RAPID CITY S.D. (KEVN) - On the last day of the Mid-Winter Muster, firefighters sat in classes to learn how to handle different types of dangerous situations. Once the lesson ended it was time to get hands-on.
Firefighters used a mock up home and wrecked cars to learn new skills and practice what they already know.
"Being able to have the skill set to be able to do their job efficiently in the most effective way possible is the key, but in the end, if you get the opportunity to do a save or get a person out of a car and get to go home at the end of the day, that's really the ultimate goal," says Nick Carlson, divisions chief of fire operations for RCFD.
While people may say practice makes perfect there is no way for a firefighter to be 100 percent prepared for every situation.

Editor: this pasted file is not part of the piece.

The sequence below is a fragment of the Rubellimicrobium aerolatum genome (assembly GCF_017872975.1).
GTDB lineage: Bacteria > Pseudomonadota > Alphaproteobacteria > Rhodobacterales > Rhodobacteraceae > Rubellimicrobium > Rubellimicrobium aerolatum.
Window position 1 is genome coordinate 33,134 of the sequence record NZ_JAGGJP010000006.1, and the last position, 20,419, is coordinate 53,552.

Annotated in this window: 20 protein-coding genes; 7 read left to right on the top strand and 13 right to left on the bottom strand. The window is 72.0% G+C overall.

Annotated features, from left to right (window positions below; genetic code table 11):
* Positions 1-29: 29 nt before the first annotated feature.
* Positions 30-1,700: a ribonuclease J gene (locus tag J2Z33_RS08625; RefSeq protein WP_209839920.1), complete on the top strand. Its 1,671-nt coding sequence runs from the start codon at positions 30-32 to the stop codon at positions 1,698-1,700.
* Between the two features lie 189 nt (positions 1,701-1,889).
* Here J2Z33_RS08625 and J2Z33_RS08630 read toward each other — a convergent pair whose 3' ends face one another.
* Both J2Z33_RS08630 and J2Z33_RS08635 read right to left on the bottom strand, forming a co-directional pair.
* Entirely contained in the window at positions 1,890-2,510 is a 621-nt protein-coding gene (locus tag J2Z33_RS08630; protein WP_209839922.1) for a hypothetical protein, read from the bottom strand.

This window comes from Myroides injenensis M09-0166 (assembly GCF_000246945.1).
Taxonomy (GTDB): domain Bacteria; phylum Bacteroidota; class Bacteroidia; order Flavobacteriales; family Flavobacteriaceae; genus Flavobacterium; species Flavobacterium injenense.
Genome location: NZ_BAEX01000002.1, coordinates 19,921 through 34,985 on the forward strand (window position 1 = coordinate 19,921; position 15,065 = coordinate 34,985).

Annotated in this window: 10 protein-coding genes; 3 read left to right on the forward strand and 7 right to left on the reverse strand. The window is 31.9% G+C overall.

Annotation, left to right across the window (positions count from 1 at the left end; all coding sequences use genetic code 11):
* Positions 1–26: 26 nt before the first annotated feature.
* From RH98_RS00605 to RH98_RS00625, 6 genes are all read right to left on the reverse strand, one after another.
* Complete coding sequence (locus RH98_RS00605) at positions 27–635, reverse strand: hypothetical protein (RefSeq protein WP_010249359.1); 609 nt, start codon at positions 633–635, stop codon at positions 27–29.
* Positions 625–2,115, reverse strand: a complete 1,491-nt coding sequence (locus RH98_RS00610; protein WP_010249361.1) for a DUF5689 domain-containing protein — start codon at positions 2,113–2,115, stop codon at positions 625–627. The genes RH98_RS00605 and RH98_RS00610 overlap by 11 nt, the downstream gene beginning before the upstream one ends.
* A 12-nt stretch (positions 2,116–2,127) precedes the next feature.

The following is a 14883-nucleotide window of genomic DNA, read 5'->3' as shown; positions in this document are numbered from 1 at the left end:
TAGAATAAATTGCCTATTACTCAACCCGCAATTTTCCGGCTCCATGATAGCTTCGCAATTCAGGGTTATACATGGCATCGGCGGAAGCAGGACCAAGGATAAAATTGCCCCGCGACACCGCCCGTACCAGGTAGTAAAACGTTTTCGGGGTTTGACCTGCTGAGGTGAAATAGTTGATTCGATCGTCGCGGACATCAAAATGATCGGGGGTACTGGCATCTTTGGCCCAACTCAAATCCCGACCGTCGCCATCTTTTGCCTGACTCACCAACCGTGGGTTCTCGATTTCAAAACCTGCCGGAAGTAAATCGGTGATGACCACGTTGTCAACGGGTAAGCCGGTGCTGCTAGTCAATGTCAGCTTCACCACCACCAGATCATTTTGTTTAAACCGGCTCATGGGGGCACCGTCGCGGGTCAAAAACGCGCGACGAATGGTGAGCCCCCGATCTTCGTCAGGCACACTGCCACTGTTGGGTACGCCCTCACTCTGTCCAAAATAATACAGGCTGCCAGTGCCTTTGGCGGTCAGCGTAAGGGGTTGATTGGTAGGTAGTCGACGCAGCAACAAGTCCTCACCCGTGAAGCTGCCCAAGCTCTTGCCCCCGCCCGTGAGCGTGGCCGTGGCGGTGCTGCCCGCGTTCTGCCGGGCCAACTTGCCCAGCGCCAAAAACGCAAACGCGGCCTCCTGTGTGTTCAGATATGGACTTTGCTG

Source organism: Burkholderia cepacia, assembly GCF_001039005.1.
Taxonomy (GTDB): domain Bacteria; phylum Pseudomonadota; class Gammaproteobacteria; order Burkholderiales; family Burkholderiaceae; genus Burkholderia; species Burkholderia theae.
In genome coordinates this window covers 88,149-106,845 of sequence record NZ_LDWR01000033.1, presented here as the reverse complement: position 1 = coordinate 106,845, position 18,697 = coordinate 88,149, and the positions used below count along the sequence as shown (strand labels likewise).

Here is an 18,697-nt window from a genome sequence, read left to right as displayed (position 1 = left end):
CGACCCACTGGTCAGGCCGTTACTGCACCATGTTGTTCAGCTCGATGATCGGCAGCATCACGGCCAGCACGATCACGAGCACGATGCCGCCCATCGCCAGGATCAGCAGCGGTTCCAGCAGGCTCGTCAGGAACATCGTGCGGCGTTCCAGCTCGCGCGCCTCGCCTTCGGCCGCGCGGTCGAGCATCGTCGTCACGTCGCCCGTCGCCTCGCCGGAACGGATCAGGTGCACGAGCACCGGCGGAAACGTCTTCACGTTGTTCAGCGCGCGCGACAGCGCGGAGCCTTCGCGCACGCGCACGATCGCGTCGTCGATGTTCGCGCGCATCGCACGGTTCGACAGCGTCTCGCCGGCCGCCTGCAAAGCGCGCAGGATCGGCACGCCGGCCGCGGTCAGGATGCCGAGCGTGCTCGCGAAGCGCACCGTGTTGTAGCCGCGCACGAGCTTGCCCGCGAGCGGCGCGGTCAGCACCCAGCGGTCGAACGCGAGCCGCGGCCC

"No matter how old you get, no matter how many of these schools you do they're never going to be enough. Like I said, everything's different, every training's different, every fire's different. You're never going to learn enough, you're never going to go to enough schools. If you're thinking about joining the fire department always hit up every school you can. You might not get to every one, but the more you can hit up the better you'll be when the time comes," says Dustin Hicks, volunteer firefighter with Martin VFD.
Attending these lessons as often as possible can help significantly... when it comes to changing technology.
"What we used to be able to use 10 years ago that could cut cars apart they don't work as good on these new cars because of the safety features and that's what we're here to learn about. I don't know last year we were doing some practicing and we found our tools wouldn't cut through some of the like A posts and B pillar," says Dustin Aldrich, second assistant chief at Edgemont VFD.